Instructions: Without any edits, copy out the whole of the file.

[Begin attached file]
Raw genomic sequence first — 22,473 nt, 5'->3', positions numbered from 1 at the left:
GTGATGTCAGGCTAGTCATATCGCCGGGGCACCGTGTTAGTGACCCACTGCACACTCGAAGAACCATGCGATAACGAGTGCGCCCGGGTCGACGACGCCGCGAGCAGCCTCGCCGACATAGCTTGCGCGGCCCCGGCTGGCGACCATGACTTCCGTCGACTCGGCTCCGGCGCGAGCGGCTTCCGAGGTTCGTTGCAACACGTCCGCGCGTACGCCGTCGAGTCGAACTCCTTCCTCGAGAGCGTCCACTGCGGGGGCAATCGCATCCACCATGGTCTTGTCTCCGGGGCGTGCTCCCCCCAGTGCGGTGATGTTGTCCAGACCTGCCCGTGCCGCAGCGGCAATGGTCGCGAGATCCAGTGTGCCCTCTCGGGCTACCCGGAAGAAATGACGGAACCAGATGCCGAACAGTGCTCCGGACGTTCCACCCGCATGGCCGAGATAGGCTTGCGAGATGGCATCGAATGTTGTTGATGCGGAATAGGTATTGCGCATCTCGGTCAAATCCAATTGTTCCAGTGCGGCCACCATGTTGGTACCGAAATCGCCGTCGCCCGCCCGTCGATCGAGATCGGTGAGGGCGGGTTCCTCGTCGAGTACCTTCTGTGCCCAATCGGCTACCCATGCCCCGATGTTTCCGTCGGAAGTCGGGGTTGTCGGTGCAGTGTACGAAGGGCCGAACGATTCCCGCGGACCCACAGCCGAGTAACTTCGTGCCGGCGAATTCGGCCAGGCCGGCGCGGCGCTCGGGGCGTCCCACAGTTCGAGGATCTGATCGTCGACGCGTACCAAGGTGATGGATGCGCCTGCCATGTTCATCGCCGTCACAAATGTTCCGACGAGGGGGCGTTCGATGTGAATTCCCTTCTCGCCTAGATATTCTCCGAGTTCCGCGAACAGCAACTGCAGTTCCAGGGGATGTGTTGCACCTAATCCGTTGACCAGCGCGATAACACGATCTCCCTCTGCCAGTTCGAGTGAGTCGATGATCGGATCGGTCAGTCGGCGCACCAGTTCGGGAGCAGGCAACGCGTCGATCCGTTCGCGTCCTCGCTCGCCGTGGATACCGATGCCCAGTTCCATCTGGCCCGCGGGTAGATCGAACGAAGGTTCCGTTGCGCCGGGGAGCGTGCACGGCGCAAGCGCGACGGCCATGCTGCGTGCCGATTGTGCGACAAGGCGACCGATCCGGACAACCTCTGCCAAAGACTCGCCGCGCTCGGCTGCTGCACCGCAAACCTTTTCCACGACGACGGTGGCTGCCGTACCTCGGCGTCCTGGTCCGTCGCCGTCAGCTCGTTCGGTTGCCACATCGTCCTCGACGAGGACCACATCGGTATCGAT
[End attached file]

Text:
Raw genomic sequence first — 22,473 nt, 5'->3', positions numbered from 1 at the left:
GTGATGTCAGGCTAGTCATATCGCCGGGGCACCGTGTTAGTGACCCACTGCACACTCGAAGAACCATGCGATAACGAGTGCGCCCGGGTCGACGACGCCGCGAGCAGCCTCGCCGACATAGCTTGCGCGGCCCCGGCTGGCGACCATGACTTCCGTCGACTCGGCTCCGGCGCGAGCGGCTTCCGAGGTTCGTTGCAACACGTCCGCGCGTACGCCGTCGAGTCGAACTCCTTCCTCGAGAGCGTCCACTGCGGGGGCAATCGCATCCACCATGGTCTTGTCTCCGGGGCGTGCTCCCCCCAGTGCGGTGATGTTGTCCAGACCTGCCCGTGCCGCAGCGGCAATGGTCGCGAGATCCAGTGTGCCCTCTCGGGCTACCCGGAAGAAATGACGGAACCAGATGCCGAACAGTGCTCCGGACGTTCCACCCGCATGGCCGAGATAGGCTTGCGAGATGGCATCGAATGTTGTTGATGCGGAATAGGTATTGCGCATCTCGGTCAAATCCAATTGTTCCAGTGCGGCCACCATGTTGGTACCGAAATCGCCGTCGCCCGCCCGTCGATCGAGATCGGTGAGGGCGGGTTCCTCGTCGAGTACCTTCTGTGCCCAATCGGCTACCCATGCCCCGATGTTTCCGTCGGAAGTCGGGGTTGTCGGTGCAGTGTACGAAGGGCCGAACGATTCCCGCGGACCCACAGCCGAGTAACTTCGTGCCGGCGAATTCGGCCAGGCCGGCGCGGCGCTCGGGGCGTCCCACAGTTCGAGGATCTGATCGTCGACGCGTACCAAGGTGATGGATGCGCCTGCCATGTTCATCGCCGTCACAAATGTTCCGACGAGGGGGCGTTCGATGTGAATTCCCTTCTCGCCTAGATATTCTCCGAGTTCCGCGAACAGCAACTGCAGTTCCAGGGGATGTGTTGCACCTAATCCGTTGACCAGCGCGATAACACGATCTCCCTCTGCCAGTTCGAGTGAGTCGATGATCGGATCGGTCAGTCGGCGCACCAGTTCGGGAGCAGGCAACGCGTCGATCCGTTCGCGTCCTCGCTCGCCGTGGATACCGATGCCCAGTTCCATCTGGCCCGCGGGTAGATCGAACGAAGGTTCCGTTGCGCCGGGGAGCGTGCACGGCGCAAGCGCGACGGCCATGCTGCGTGCCGATTGTGCGACAAGGCGACCGATCCGGACAACCTCTGCCAAAGACTCGCCGCGCTCGGCTGCTGCACCGCAAACCTTTTCCACGACGACGGTGGCTGCCGTACCTCGGCGTCCTGGTCCGTCGCCGTCAGCTCGTTCGGTTGCCACATCGTCCTCGACGAGGACCACATCGGTATCGAT